National

Kansai airport’s Terminal 1 to partially reopen following flooding from Typhoon Jebi

by Eric Johnston

Staff Writer

As Kansai International Airport prepared to partially reopen its Terminal 1 building Friday, with the main runway soon to follow, efforts were moving forward Thursday at nearby Kobe and Itami airports to accept new domestic and international flights.

Kansai airport’s Terminal 1 and the main runway had been closed since Typhoon Jebi ripped through the region early last week, causing massive flooding at the air hub. Some flights since late last week have operated from the undamaged Terminal 2 while flying in and out of the facility’s other runway. Kansai airport officials said Thursday that final preparations were being made to open some domestic routes out of Terminal 1 on Friday morning, saying that the main runway was also ready to begin operations.

Actual use of the main runway could take a few days, however, as it depends on repair work to deal with the damaged bridge that connects the airport to the mainland. A large floating crane being used in the operation lies close enough to one end of the main runway that it is a risk to flights. .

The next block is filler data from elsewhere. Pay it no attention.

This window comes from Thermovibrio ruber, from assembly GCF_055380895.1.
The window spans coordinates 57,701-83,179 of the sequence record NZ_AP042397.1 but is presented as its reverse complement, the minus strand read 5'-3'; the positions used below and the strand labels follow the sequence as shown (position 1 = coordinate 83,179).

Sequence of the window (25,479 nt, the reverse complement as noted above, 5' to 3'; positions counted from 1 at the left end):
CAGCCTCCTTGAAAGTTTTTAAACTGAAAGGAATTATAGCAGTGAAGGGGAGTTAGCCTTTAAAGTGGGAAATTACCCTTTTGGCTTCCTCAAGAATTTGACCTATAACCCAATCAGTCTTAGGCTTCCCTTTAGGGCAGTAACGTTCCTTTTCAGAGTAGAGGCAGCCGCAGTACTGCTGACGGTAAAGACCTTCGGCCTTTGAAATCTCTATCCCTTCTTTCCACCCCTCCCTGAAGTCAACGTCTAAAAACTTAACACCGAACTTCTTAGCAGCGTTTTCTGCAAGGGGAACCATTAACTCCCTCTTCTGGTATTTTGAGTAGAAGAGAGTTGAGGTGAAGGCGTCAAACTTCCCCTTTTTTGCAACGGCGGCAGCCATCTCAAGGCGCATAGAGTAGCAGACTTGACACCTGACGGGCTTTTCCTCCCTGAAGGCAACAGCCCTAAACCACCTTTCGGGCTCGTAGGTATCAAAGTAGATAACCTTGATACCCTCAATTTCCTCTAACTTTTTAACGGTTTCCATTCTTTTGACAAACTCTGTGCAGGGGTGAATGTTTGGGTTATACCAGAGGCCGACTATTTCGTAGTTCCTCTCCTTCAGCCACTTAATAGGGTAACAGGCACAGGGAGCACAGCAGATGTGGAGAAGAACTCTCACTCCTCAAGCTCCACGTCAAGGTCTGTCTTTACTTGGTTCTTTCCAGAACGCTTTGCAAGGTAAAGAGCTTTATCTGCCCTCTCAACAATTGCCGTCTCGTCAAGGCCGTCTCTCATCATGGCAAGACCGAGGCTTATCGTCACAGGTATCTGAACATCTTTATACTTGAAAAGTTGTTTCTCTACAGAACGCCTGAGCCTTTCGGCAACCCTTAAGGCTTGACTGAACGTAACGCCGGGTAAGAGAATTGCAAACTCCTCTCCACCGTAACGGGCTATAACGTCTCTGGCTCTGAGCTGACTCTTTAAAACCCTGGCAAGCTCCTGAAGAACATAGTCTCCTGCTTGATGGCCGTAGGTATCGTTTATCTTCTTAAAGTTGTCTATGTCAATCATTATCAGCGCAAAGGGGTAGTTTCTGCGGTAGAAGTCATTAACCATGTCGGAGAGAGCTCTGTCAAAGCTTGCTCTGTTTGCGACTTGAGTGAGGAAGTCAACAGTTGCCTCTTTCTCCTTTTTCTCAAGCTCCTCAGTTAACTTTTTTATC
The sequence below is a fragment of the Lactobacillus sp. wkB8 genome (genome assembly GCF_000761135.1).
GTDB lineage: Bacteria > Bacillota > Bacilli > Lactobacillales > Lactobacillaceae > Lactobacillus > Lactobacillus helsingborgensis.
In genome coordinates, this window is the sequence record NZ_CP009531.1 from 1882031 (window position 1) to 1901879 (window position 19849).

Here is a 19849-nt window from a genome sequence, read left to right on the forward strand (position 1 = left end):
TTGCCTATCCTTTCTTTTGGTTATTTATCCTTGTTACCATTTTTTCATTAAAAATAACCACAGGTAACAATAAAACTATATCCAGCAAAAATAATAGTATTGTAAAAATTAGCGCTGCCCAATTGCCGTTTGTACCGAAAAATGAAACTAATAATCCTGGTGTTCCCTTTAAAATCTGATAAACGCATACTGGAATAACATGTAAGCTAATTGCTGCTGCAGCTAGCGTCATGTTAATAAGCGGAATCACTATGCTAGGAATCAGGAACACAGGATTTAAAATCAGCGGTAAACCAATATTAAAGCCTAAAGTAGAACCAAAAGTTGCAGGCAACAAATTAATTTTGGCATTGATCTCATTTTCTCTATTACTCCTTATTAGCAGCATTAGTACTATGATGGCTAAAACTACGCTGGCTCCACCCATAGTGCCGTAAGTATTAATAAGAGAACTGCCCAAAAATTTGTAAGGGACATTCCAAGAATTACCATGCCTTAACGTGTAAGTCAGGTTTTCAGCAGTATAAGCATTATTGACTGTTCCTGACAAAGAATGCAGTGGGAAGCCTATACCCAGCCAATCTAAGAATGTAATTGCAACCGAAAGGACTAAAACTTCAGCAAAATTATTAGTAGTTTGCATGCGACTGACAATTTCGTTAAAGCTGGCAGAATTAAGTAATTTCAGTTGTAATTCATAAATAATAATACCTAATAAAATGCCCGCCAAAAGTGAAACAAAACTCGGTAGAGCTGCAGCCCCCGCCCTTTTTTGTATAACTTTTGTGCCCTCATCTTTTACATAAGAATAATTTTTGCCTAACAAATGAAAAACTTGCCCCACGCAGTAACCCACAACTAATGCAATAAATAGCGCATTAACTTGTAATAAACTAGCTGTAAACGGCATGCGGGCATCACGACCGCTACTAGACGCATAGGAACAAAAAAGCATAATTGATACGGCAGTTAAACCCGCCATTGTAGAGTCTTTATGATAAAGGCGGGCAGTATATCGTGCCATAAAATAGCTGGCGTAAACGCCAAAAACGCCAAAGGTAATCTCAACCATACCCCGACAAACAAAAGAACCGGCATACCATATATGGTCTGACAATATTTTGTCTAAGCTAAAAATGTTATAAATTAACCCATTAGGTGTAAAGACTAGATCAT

Peach Aviation, a low-cost carrier based at the airport, announced Thursday that it was resuming all international flights there on Friday. The airline flies to six cities in China, South Korea, and Taiwan from Kansai.

“Peach has been resuming its flight operations step by step in the wake of Typhoon Jebi,” said Shinichi Inoue, Peach’s Representative Director and CEO in a statement Friday afternoon. “We’re happy to announce the resumption of our full international schedule from September 14.”

The move by Kansai airport officials comes as the Ministry of Land, Infrastructure, Transport and Tourism, in response to a request from Osaka Gov. Ichiro Matsui, announced Thursday that a maximum of 20 round-trip flights a day would be sent to Itami and 15 round-trip flights a day would be shifted to Kobe. The ministry first had to get approval for the shift from local governments near Osaka’s Itami airport and in Kobe, which will see increases in takeoffs and landings from about 370 to 410, and from 60 to 90, respectively. The issue is particularly sensitive around Itami airport, which is located in a crowded area where residents have long complained about noise pollution. As a result, the transport ministry limits flight operations from 7 a.m. to 9 p.m. Despite a request by Matsui to keep Itami open until 10 p.m., those hours of operation will remain.

At Kobe airport, which is located just offshore from the city center, noise pollution is not a major issue. Daily flight operationswill be extended by two hours and will begin at 6 a.m. and end at 11 p.m.